Amy Dickinson is a general advice columnist.
DEAR AMY: My 44-year-old daughter, who has been married for nearly 22 years to a wonderful man (my opinion), has just announced that they plan to divorce. They have two great children: One is starting college this fall, and one will start college next fall. My daughter says she is not happy, and this comes as a total shock to my wife and me. We have been married for 52 years. We have lived through just about every up and down you can imagine.
My daughter says she loves her husband but is no longer in love with him. She said he loves her but is no longer in love with her. They plan on dividing everything equally and say it will be a friendly parting. They plan on living in the house together until it is sold. When I tried to talk with her about counseling, she said, "No, it won't work." I am at my wits' end. Is this how people today stick through thick and thin, or am I nuts? Any suggestions? Or do I just sit back and let them ruin an "Ozzie and Harriet" family. My wife said to leave them alone because it's too late, and that I should get over it.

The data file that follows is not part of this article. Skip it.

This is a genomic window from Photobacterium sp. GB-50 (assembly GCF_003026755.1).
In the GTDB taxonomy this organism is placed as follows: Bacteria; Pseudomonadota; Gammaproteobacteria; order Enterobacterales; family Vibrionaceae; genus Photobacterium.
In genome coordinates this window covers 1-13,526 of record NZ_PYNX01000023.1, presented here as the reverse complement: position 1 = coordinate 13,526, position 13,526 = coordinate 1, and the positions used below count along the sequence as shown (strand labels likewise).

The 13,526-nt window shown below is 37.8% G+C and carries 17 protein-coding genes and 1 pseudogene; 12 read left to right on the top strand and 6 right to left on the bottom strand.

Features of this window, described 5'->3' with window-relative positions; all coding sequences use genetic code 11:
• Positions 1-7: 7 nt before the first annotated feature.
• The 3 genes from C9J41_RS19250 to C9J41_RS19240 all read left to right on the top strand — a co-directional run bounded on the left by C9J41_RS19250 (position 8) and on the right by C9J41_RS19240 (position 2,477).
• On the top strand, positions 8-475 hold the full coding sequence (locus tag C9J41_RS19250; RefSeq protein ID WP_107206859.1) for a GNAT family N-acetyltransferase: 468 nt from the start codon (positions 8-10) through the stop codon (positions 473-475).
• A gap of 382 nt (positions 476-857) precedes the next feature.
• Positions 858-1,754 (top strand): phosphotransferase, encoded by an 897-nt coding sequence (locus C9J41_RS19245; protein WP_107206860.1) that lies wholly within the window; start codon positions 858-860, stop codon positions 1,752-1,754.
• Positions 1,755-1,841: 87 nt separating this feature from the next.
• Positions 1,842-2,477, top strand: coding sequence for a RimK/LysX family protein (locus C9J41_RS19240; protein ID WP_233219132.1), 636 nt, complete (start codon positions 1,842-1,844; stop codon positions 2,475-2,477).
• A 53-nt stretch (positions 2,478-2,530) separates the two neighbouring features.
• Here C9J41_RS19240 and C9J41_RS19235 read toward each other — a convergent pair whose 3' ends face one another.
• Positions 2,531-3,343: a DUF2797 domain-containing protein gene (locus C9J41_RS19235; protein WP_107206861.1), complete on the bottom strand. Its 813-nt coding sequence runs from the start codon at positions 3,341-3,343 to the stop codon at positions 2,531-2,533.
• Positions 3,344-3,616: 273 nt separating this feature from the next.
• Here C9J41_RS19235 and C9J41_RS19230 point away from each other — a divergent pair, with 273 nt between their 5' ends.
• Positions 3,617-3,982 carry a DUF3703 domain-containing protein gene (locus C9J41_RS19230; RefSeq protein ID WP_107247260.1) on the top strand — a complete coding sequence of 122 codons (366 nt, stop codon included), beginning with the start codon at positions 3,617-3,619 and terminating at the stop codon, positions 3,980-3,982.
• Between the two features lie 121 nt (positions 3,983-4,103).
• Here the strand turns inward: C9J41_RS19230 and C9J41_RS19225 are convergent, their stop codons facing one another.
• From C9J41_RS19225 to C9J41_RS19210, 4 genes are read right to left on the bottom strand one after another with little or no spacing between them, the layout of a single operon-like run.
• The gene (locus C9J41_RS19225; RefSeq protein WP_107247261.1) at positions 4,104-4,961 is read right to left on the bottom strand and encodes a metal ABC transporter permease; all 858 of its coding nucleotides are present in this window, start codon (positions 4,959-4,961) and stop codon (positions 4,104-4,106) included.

-- Disappointed Dad
DEAR DAD: Interesting that you mention "Ozzie and Harriet." This idyllic 1950s and '60s sitcom (and real life) Nelson family turns out not to have been perfect after all. The clan has been marked by dysfunction, addiction, loss and tragedy.
But, yes, to your larger point, Ozzie and Harriet Nelson did stay married.
Surely you know from your own experience that no one really knows what goes on inside a marriage. There might be things that have happened between your daughter and son-in-law that they simply can't recover from.
They might be fooling themselves if they think they can have a friendly, "conscious uncoupling" that doesn't affect them or their children negatively. But you are likely wrong when you describe this as "ruining" their family.
Understand that this private choice is not a reflection on you or your marriage, but on theirs.